For years, caregivers have known that when those inflicted with Alzheimer’s have seemingly lost most of their ability to recall memories—even names and faces—they can still remember the words to songs.

Cohen noticed cognitive improvements even beyond the ability to recall song lyrics. He found that with some Alzheimer’s patients, music seemed to improve other mental faculties. For example, patients who had turned inward and stopped socializing would appropriately engage with others after having listened to the music of their eras on iPods.

The 2013 documentary Henry is reawakened when he is given the opportunity to listen to his favorite Cab Calloway tunes.

Music and Memory

In Alzheimer’s patients we see how music can be used to prompt the recall of memories that are otherwise long lost. In other words, in the elderly, music can be used to bring back memories. In youth, music is a powerful force that is used to create memories.

Talk to experienced elementary school teachers, and they will tell you that if they could set their entire curriculum to music, they could make “A” students out of all their children. Educational song writer Jean Feldman, Ph.D, better known in the elementary school world as Dr. Jean, receives treatment usually reserved for pop icons like Kim Kardashian when she speaks at educational conferences.

Continue your discussion with those experienced elementary school teachers, and they will also tell you that the children who have been regularly exposed to educational songs before entering the school system are the best prepared for the work ahead.

Videos from creators like The Giggle Bellies can help parents give their kids a head start as well as reinforce material covered in the lower elementary grade curriculum. PBS and commercial network programming such as Sesame Street and others have been taking advantage of the power of music for years.

Philosopher Emmanuel Kant called music, “the quickening art,” meaning that it arouses and stimulates our minds. We see evidence of that every day and can expect professionals to find even more beneficial applications in the future.

Music Therapy Going Mainstream

Ending this article with an example of what is a growing trend on YouTube will clearly dispel any illusion that we, as a society are growing more relaxed. People are self-medicating in a good way. There is a proliferation of relaxing videos available for free on the internet. Relaxing music, both classical and what is often called new-age, usually accompanied by video or images of nature are abundant. It is here that we will leave you.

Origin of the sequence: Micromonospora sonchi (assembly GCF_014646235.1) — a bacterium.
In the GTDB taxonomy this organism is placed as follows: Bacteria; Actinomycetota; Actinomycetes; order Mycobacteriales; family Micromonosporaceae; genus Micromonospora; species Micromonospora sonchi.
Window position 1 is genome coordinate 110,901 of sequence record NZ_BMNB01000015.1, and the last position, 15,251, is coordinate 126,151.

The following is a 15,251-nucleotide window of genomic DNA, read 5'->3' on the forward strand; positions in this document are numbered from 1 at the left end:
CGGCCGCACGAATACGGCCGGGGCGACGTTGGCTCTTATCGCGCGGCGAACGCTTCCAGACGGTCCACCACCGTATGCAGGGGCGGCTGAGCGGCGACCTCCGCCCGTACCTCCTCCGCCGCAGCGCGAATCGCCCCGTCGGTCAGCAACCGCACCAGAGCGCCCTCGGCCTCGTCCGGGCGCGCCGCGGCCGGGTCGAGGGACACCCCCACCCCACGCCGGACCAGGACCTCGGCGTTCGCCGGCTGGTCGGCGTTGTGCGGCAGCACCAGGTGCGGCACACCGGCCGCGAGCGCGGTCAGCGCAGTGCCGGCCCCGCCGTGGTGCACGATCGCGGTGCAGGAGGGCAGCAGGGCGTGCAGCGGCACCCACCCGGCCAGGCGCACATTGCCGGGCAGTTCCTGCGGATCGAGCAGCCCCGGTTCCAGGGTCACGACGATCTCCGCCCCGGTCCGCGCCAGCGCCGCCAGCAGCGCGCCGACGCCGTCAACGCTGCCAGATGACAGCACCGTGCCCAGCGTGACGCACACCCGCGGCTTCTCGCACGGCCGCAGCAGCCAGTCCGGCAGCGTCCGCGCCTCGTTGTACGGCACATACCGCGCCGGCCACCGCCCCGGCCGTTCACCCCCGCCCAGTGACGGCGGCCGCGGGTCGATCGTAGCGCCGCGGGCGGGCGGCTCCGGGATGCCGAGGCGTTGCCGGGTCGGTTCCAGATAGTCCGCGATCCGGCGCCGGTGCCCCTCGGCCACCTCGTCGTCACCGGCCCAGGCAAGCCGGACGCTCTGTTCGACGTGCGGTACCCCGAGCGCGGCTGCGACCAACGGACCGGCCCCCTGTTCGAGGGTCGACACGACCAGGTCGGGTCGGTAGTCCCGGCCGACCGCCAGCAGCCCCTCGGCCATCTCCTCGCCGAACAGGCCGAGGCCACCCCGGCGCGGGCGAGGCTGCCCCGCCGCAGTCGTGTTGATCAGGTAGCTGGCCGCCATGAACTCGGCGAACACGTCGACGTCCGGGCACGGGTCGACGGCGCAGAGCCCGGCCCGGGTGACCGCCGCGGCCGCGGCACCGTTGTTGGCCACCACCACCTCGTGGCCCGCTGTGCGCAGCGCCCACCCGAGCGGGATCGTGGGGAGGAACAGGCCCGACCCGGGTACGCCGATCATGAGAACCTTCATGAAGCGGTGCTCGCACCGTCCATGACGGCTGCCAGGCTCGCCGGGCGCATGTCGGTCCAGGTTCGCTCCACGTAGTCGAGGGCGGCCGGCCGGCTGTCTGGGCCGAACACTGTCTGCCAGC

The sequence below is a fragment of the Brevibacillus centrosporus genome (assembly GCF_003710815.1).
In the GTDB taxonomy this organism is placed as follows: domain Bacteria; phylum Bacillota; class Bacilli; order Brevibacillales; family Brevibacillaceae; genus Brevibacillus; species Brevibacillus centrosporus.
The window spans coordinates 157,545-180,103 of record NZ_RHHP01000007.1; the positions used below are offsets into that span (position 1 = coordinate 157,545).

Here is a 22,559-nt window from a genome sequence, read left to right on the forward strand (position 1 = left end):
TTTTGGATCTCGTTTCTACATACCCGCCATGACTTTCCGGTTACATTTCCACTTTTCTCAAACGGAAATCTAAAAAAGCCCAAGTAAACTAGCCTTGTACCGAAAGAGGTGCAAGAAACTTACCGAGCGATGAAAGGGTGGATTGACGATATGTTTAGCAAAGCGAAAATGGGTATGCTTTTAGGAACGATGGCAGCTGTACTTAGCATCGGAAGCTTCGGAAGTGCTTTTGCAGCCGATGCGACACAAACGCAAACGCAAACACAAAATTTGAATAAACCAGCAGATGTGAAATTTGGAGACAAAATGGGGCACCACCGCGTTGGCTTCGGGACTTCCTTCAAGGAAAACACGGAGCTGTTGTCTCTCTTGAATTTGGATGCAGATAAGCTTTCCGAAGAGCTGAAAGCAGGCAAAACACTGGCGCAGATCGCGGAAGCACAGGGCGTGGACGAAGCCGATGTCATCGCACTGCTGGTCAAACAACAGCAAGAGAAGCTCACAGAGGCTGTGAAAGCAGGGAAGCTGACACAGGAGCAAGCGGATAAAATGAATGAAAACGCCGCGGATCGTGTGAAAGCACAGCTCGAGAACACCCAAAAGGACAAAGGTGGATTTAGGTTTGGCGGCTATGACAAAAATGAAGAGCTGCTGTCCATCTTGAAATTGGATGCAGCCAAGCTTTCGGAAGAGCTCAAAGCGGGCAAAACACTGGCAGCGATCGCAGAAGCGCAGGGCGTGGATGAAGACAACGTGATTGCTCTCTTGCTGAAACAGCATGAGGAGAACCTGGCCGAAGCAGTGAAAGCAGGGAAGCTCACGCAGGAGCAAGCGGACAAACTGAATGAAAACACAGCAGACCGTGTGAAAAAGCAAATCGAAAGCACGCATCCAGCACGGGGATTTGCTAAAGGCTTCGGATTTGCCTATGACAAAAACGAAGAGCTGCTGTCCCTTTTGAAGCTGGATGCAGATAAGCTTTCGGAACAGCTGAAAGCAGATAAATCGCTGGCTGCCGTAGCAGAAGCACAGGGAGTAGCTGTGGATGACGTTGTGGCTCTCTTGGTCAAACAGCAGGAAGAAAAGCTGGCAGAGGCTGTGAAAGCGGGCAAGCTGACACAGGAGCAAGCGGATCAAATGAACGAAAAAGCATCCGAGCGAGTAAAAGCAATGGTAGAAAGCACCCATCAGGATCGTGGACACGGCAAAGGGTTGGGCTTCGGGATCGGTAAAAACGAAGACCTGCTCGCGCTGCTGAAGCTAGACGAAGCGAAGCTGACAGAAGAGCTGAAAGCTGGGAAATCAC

About the Author:  Carrie Thompson writes and truly enjoys working with children and the elderly, gaining wisdom from each.

Inventing Kindergarten – Kickstarter Project

Written by Scott Bultman a Clonlara School guest blogger  (***Clonlara School does not endorse or recommend any product/service in connection with this author***).

Below may be something of interest to some of our readers, either because of the resource and/or because many of us talked about using kickstarter for a project.  After exploring the quick description below and the link – you might be interested in helping Norman out.

Inventing Kindergarten

Norman Brosterman’s Inventing Kindergarten (Abrams, 1997) tells the story of the first system for educating young children by the inventor of Kindergarten, Friedrich Froebel. The book shows the origins of Montessori, Waldorf and Reggio Emilia, and see how this early design education method contributed to the work of Frank Lloyd Wright, Buckminster Fuller, Charles Eames, and the Bauhaus. Brosterman’s popular book has been out-of-print for almost decade (but cited in over 200+ other works) and he’s working to bring it back.  

Visit the kickstarter site specific to Inventing Kindergarten at:

About the Author:  Scott Bultman is the owner of Red Hen, LLC and Froebel USA.  He is also the managing partner of Kaleidograph Design, LLC. 

The Implications and Treatment Options of Mental Illness in Children in the UK (part 1)

Written by Amy Fry a Clonlara School guest blogger  (***Clonlara School does not endorse or recommend any product/service in connection with this author***).